Here’s something to tickle your funny bone: the Seattle Men’s Chorus interpretations of some of the funniest musical works that were (not so coincidentally) either written, directed or performed by some this country’s most hilarious gay men. On June 21st, the Seattle Men’s Chorus will treat Bremerton to Comedy Tonight – a concert of familiar works adapted from the likes of The Marx Brothers, Stephen Sondheim, Monty Python, Mel Brooks, Carol Burnett, and Noel Coward.
Comedy Tonight features Captain Smartypants (aka the Pants), the Seattle Men’s Chorus’ nine-man vocal comedy ensemble. Captain Smartypants was formed in 2000 by Seattle Men’s Chorus Assistant Artistic Director Eric Lane Barnes. They have but one goal: to make you laugh while creating exquisite harmony.
With baritones, bass-baritones and tenors in the group, “sometimes we’re a unit of nine guys, but about half the time the guys are performing as individuals,” Barnes said. “What I like is throwing new thoughts at Smartypants. As of yet, we haven’t found anything we can’t do.
Barnes spent 15 years in Chicago working in musical theater, directing and writing shows, and with ensembles for the Windy City Gay Chorus before Dennis Coleman, the artistic director of the Seattle Men’s Chorus, hired him to run Captain Smartypants After a few tries at a name, Barnes fixed on Captain Smartypants, based on the childhood taunt, which has inevitably provoked laughs. “We do some serious things, but we’re primarily about the comedy and the theater,” Barnes said. “My style is to get the audience on your side with comedy. We don’t do anything serious in the show until we’ve got the audience laughing for a long time.”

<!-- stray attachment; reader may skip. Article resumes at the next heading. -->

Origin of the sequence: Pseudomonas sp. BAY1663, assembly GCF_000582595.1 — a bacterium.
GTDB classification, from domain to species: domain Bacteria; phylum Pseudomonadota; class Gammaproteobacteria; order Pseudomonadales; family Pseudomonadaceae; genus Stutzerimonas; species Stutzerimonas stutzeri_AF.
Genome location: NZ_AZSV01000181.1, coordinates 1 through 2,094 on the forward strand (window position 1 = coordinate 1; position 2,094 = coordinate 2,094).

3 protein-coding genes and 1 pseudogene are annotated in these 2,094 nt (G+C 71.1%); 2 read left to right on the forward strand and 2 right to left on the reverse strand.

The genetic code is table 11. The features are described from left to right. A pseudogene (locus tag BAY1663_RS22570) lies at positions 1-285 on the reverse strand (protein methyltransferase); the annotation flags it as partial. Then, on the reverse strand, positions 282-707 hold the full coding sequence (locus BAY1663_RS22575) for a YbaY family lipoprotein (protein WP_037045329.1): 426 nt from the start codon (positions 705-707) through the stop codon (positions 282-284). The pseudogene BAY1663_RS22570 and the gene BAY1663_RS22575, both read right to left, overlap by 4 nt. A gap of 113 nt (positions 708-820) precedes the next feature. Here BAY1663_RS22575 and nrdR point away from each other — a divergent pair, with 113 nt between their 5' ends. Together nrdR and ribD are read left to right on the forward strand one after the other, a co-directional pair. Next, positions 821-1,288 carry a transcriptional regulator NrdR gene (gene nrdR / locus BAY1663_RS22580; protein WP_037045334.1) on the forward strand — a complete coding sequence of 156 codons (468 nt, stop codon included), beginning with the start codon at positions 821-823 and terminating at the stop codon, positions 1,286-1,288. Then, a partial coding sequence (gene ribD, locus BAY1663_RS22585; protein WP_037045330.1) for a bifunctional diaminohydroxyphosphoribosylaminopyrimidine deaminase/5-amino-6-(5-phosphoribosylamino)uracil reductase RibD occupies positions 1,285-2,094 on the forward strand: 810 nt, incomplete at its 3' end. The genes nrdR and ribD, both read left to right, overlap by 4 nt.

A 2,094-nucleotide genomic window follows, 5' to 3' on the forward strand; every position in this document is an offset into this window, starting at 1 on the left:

Captain Smartypants has gained a reputation for telling it like it is, telling it like it isn’t, and telling it like it probably never will be. Part improv-comedy troupe, part a capella showcase, part vaudeville extravaganza, these boys sing and dance like the lovechild of ‘N Sync and Monty Python’s Flying Circus.
Tom Carlisle, a “Pants” member, had been a member of Seattle Men’s Chorus on and off since 1982. To be accepted into one of the largest choral groups of its kind in the U.S. “was a huge milestone,” he said. “The chorus became my surrogate family, and that’s true with a lot of guys that join,” Carlisle said. “It not only provides a musical outlet, it provides a spiritual, emotional and social outlet.”
Comedy Tonight marks the 11th anniversary of Seattle Men’s and Women’s Chorus concerts in Bremerton, sponsored over the years by the Kitsap Unitarian Universalist Fellowship (KUUF) and other community groups.
Ann Lovell, of KUUF’s Board of Trustees, remembers “When we first started, we had to have police back stage. For several years, we would call the police to let them know we had had some threatening phone calls so they would patrol while the chorus was here.”
“This doesn’t happen anymore. This community is not the same because of these concerts. Bremerton and Kitsap County are better places for gay and lesbian folks and their families. Some of that directly relates to having the choruses come and entertain everyone.”
KUUF is making special arrangements so that important parts of the community can attend Comedy Tonight. Complimentary tickets are being distributed to peninsula Gay Straight Alliance high school groups and to the Kitsap County HIV/AIDS Foundation for clients and families infected or affected by HIV/AIDS.
About the Seattle Men’s Chorus/Seattle Women’s Chorus
Founded in 1979, the internationally renowned Seattle Men’s Chorus, along with Seattle Women’s Chorus (founded in 2002), are the largest community choruses in America; and the largest gay choruses in the world. Flying House Productions, home of Seattle Men’s Chorus and Seattle Women’s Chorus, ranks third among the state’s music organizations with over 300 members of SMC and over 200 members of SWC. Their mission is to entertain, enlighten, unify and heal our audience and members, using the power of words and music to recognize the value of gay and straight people and their relationships.